This dish is totally delicious and juicy, just like it’s name. The secret is in the basting. Gigi used to say, “Yeah, its mommy’s juicy chicken for dinner!” and that’s how it got it’s name. Back then I took the whole chicken and cut it into parts and that added an additional hour to my work. Now my kids are big enough to eat half a chicken each, so no need to do all that carving of raw chicken – unless I’m catering for a friend’s kid birthday party, then it tends to look more like this:
- 1 tablespoon each of fresh rosemary, sage, thyme and basil, chopped
- juice of two lemons (save the skins for the cavity of the chicken)
- 1 cup extra virgin olive oil
- half a stick of butter cut into tablespoons
- 1 large clove of garlic or 3 small cloves
- ½ teaspoon turmeric
- ½ teaspoon paprika
- ¼ teaspoon crushed red pepper
- sea salt and black crushed pepper
- ½ yellow onion
- 1 celery stalk cut into quarters
- Salt and pepper chicken and cover in the refrigerator for about an hour while mixing marinade.
- Mix all herbs and spices with olive oil, lemon juice and 2 tablespoons of butter in glass bowl or measuring cup. Let melt to room temperature or melt in the microwave a few seconds. Let stand.
- Roast garlic in a wrap of tin foil at 400 in the oven with a dash of olive oil. Add to the olive oil, herb mixture and smash. Take chicken out of the refrigerator and pour marinade over chicken.
- Take the remaining 2 tablespoons of butter and insert under the skin of the chicken breast.
- Take onion, celery and the lemon halves and stuff inside the cavity of the chicken.
- Cover in plastic and return to fridge for at least an hour or overnight.
- Preheat oven to 450 degrees F (230 degrees C) and cook whole (thawed) chicken for 10-15 minutes.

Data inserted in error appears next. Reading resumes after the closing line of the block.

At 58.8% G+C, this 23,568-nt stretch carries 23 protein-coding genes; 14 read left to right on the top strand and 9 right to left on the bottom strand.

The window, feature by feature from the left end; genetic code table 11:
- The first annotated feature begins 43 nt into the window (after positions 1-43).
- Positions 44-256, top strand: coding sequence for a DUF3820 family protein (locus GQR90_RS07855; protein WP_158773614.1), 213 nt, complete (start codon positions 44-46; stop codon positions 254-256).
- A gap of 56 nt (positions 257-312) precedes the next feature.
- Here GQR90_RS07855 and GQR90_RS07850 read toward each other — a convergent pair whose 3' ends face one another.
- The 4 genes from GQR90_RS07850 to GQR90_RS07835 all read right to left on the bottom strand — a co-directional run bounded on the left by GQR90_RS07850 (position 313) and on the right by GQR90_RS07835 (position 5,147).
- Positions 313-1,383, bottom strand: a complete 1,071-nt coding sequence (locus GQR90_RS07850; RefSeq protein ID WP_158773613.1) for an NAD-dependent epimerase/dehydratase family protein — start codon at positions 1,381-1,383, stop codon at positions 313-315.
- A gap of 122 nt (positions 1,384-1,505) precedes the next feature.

- Then reduce the temperature to 350 degrees F (175 degrees C) and roast for 20 minutes per pound. Today’s chicken is 7 pounds!
Here are some little personal preferences I do:
- I usually cover my chicken with aluminum foil and baste every 20-30 minutes for extra juicy chicken but then you’re doing a dance between crispy and not crispy enough skin.
- If you cover your chicken during cooking, remove foil for the last hour (at least) and turn the broiler on at the end and cook for about 3-5 minutes, keeping a careful eye on it. Also, you can never baste too much, in my opinion.
Other tips for my girls I snagged from the All Recipe’s website Roast Chicken Tips:
How to Tell When Your Chicken Is Done
Regardless of the method used, a whole chicken is ready when a meat thermometer inserted into the inner thigh (close to but not touching the thigh bone) reads at least 165 degrees F (74 degrees C).
- The temperature of the meat will continue to rise slightly when you pull it out of the oven (this is called “carryover cooking”), so if the thermometer shows a few degrees below the target, give it a few minutes–the internal temperature might still rise to at least 165 degrees F (74 degrees C).
- When you remove the chicken from the oven, cover it loosely with a doubled sheet of aluminum foil, and let it rest for 10 minutes before slicing. This redistributes the juices and results in moister chicken.
Now that my chicken is done, I’m going to head out to the airport and pick that little girl in an adolescence body up from the airport. She’s home for the holidays after a stressful two weeks of finals at BU! I hope she still loves “Mommy’s Juicy Chicken!”